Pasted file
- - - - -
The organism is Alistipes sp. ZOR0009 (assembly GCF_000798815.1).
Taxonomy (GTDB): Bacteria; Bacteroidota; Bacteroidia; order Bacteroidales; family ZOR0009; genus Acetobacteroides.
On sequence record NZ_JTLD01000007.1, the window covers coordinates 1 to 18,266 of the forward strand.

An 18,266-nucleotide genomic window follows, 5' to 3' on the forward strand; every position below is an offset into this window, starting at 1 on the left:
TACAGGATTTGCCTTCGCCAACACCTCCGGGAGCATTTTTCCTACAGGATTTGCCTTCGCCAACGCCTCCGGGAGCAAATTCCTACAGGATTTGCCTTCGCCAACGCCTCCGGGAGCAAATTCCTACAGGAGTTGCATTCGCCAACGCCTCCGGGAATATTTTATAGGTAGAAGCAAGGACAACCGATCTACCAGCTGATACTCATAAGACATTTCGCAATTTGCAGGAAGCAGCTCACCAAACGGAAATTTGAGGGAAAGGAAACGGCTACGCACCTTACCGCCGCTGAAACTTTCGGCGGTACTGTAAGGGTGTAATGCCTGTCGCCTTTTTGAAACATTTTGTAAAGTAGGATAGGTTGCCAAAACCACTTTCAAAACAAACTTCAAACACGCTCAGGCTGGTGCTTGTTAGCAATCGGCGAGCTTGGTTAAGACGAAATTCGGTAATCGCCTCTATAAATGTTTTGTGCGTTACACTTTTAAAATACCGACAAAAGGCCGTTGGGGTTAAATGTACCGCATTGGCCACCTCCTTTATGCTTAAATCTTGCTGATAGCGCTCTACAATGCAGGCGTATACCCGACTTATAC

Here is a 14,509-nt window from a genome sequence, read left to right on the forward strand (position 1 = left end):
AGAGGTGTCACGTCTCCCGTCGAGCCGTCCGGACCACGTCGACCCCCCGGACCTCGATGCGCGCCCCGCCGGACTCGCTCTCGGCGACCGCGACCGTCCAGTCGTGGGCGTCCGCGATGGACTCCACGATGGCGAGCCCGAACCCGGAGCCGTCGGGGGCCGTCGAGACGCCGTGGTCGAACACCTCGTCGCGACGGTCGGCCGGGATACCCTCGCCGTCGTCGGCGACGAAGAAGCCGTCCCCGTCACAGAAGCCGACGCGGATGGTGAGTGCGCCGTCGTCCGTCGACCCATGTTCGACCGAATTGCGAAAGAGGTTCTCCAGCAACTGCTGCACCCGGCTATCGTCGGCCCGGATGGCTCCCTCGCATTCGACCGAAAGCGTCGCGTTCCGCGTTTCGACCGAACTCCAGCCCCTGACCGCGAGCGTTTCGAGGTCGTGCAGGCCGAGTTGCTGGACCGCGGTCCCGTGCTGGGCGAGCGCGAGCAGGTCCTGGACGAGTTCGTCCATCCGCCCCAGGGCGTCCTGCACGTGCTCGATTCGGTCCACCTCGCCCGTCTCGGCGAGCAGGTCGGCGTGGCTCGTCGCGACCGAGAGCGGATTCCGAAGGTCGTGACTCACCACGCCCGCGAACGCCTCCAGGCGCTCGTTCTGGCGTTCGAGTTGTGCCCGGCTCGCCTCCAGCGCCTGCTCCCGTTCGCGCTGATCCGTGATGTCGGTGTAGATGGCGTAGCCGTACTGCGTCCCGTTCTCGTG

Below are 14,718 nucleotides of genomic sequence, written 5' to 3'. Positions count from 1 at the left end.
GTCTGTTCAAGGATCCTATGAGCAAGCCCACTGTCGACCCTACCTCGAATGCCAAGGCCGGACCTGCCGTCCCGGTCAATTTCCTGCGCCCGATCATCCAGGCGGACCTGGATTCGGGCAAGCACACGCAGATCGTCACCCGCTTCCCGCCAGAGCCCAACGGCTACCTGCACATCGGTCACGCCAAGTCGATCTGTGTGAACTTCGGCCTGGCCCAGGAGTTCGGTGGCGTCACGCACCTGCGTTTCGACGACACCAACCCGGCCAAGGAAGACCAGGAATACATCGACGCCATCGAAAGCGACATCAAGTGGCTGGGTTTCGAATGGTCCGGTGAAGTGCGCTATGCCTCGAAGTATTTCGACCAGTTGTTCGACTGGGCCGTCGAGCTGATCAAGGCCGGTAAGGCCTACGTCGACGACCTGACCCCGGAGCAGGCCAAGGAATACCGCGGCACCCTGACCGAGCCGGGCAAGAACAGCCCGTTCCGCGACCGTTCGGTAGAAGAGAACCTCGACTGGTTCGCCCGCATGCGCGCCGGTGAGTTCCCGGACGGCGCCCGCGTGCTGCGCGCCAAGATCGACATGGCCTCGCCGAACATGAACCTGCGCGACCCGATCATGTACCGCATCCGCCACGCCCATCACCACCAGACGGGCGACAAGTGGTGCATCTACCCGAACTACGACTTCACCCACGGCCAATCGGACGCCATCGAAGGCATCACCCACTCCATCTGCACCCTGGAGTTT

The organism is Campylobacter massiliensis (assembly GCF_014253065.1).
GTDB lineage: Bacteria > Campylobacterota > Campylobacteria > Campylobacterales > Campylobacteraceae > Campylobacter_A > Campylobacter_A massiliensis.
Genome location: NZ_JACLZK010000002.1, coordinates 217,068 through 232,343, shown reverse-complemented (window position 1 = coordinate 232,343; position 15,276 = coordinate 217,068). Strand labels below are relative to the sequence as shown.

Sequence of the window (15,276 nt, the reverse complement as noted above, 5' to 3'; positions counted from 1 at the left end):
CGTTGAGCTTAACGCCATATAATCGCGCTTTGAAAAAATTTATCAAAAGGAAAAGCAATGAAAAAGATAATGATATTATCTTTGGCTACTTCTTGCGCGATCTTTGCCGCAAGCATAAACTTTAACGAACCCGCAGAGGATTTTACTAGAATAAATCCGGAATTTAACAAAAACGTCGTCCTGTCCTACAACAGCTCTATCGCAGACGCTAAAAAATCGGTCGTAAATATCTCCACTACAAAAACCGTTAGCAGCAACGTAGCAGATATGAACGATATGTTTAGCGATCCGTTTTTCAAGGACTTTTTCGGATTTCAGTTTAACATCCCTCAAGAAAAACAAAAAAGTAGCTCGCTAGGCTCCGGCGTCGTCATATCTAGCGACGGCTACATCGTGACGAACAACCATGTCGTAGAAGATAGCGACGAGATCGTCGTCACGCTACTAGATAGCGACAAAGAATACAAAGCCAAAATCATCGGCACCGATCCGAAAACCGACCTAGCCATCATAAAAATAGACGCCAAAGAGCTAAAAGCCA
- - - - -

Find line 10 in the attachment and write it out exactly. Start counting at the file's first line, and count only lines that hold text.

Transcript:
The organism is Campylobacter massiliensis (assembly GCF_014253065.1).